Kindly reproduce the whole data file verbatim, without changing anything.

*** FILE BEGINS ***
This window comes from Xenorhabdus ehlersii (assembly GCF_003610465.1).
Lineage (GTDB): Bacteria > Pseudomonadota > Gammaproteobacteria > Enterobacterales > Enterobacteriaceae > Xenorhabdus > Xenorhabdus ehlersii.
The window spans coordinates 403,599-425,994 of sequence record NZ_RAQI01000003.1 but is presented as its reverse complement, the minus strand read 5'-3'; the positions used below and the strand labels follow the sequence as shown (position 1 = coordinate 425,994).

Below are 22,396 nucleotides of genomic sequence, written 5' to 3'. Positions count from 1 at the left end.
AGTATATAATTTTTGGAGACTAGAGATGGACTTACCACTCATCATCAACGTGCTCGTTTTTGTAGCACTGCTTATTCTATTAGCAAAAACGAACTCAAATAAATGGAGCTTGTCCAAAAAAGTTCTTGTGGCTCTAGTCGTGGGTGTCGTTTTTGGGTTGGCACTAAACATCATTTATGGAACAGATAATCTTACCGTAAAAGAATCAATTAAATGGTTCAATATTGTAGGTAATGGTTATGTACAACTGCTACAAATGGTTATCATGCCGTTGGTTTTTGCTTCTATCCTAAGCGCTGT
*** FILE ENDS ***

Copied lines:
This window comes from Xenorhabdus ehlersii (assembly GCF_003610465.1).
Lineage (GTDB): Bacteria > Pseudomonadota > Gammaproteobacteria > Enterobacterales > Enterobacteriaceae > Xenorhabdus > Xenorhabdus ehlersii.
The window spans coordinates 403,599-425,994 of sequence record NZ_RAQI01000003.1 but is presented as its reverse complement, the minus strand read 5'-3'; the positions used below and the strand labels follow the sequence as shown (position 1 = coordinate 425,994).

Below are 22,396 nucleotides of genomic sequence, written 5' to 3'. Positions count from 1 at the left end.
AGTATATAATTTTTGGAGACTAGAGATGGACTTACCACTCATCATCAACGTGCTCGTTTTTGTAGCACTGCTTATTCTATTAGCAAAAACGAACTCAAATAAATGGAGCTTGTCCAAAAAAGTTCTTGTGGCTCTAGTCGTGGGTGTCGTTTTTGGGTTGGCACTAAACATCATTTATGGAACAGATAATCTTACCGTAAAAGAATCAATTAAATGGTTCAATATTGTAGGTAATGGTTATGTACAACTGCTACAAATGGTTATCATGCCGTTGGTTTTTGCTTCTATCCTAAGCGCTGT